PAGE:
Las Vegas loves successful restaurants from other cities. The latest to move here is Searsucker in Caesars Palace. Celebrity chef Brian Malarkey operates several restaurant concepts, and opened the first Searsucker in San Diego’s Gaslamp District before adding branches in Del Mar and Austin, Texas. The menu at the funky original is fun and creative, with plenty of seafood, but also a lot of heavier dishes with a down-and-dirty, almost Southern influence. That combination works amazingly well among the casual hipsters of the Gaslamp. But our local Searsucker is a companion to the new multimillion-dollar Omnia nightclub, so I was curious to see how it would adjust to that crowd.
The new restaurant has a similarly eclectic décor as the original, seamlessly blending rustic touches, classic Americana and modern chic. I love the antique-looking bare lightbulbs strung randomly from rope, the lush topiary, the open kitchen and the outward-facing bar that’s perfect for people watching.
When Top Chef alum Malarkey’s not in town, the Searsucker pass is in the hands of chef J.P. Labadie, who has run numerous Las Vegas kitchens, including those at Emeril’s Fish House, Marche Bacchus and Garfield’s. The three menus he and his boss have assembled (happy hour, dinner and late night) borrow heavily from those in San Diego, packed with fun small plates and salads, as well as a full entrée section among the dinner offerings.
Plenty of dishes here are just as heavy and filled with gusto as what I remember from San Diego. Take, for example, Eggs + Bacon: a decadent take on eggs Benedict made with a poached egg, pork belly that’s been brined in apple cider vinegar and spices for 24 hours, and rich chive Hollandaise on toasted brioche. Or revel in the fork-tender braised pork butt served with whiskey-soaked green apples and a bacon emulsion (basically, mayo made with bacon fat instead of oil). Simple fries are extra crispy, having been bathed in duck fat, then sprinkled with Parmesan. Hell, even a basic piece of mahi mahi is topped with a thick, sweet demi-glace of red cherries and wine, rich smoked almonds and an orange salad.
But my favorite dish is the Cowboy Caviar. What the menu doesn’t tell you is that these are melt-in-your-mouth fried calves’ testicles. The balls are rich and well-seasoned, but they’re made even better by a crispy accompanying salad of fried carrots and greens and a gloriously sweet onion jam.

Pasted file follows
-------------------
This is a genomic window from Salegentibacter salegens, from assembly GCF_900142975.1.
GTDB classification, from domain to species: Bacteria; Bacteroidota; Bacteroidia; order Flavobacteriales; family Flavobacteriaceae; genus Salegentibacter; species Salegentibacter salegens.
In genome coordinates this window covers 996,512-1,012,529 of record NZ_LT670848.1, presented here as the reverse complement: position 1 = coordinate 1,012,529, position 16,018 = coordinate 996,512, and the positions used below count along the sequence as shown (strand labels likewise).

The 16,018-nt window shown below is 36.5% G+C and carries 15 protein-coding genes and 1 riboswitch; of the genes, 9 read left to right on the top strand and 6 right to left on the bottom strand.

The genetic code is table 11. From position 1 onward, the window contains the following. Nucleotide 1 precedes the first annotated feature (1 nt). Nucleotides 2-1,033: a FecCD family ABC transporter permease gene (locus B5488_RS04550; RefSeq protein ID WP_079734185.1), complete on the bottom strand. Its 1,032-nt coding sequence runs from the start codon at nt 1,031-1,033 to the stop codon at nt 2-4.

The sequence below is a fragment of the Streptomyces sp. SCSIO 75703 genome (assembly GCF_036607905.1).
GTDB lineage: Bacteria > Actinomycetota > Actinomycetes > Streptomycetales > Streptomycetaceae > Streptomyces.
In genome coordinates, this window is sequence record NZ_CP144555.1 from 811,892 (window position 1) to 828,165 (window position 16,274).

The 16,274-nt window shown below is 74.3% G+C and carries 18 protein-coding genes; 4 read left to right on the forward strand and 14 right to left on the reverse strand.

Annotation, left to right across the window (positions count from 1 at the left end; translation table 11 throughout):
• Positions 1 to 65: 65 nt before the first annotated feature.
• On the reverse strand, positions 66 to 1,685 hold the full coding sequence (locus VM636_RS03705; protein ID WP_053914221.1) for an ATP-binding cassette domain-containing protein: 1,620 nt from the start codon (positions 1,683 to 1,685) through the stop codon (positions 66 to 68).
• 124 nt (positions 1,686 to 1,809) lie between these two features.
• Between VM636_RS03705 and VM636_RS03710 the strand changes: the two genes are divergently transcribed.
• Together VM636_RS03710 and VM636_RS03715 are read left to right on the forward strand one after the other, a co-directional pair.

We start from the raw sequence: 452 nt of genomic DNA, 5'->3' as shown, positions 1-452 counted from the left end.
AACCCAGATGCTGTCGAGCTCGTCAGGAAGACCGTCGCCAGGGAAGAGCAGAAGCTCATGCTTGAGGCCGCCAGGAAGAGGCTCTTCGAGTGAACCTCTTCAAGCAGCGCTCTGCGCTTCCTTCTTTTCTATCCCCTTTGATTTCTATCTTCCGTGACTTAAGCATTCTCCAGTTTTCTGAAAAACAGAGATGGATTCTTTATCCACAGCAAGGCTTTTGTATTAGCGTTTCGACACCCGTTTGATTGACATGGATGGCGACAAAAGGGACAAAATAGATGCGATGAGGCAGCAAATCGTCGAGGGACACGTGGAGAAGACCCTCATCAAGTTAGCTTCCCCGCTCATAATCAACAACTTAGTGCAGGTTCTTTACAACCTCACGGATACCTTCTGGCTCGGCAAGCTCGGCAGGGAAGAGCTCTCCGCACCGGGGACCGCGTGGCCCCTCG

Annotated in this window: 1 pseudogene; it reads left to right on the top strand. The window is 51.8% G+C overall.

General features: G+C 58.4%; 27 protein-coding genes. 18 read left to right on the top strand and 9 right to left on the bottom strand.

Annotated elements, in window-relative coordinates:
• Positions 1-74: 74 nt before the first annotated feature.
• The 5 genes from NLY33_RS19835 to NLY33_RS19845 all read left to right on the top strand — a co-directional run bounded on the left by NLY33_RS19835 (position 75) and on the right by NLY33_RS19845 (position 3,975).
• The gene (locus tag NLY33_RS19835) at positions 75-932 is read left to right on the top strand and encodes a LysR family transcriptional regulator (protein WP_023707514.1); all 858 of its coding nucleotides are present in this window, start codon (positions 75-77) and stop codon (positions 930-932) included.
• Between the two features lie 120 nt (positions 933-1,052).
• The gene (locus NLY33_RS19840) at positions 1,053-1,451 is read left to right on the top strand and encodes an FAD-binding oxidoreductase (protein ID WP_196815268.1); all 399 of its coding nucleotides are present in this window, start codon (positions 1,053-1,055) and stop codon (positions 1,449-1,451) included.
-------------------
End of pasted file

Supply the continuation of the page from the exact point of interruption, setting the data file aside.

Still, plenty of dishes are lighter and a bit less bold. The late-night shrimp “ceviche” was created in deference to local clubbers who don’t want to be weighed down before they hit the dance floor. But, as the menu notes, it’s not truly a ceviche as the shrimp are actually blanched rather than being cured in citrus. The requisite citrus juice, chili peppers and tomatillos are sparingly added afterward, and the result is much milder than a traditional ceviche.
A few other dishes lacked the kick I would have liked, particularly a rather bland steak tartare that really needed either some salt or some heat. (Fortunately the light tuna poke contains not only radish and pine nuts, but a mildly spicy dash of vinaigrette and sambal pepper paste.) The only real failure so far has been a loin filet topped with a so-called lobster butter that was little more than a lobster cake. (Isn’t butter to supposed to melt?) Which is sad, since the steak itself was pretty decent.
Searsucker still seems to be finding its way in Las Vegas, but the team is off to a good start, offering something for just about every palate. Service has been great, and the food quite good—although not always good enough to live up to its sometimes hefty price tags. I doubt that will matter, however, to club kids preparing for a night of bottle service.
Al’s Menu Picks
- Cowboy Caviar ($11)
- Egg + Bacon “Pork Belly” ($16)
- Tuna + Radish + Pine Nuts + Spice ($16)
- Pork butt ($26)
In Caesars Palace, 702-866-1800, Searsucker.com. Open nightly for happy hour 4:30-6 p.m. and dinner 5 p.m.-late. Dinner for two, $50-$150.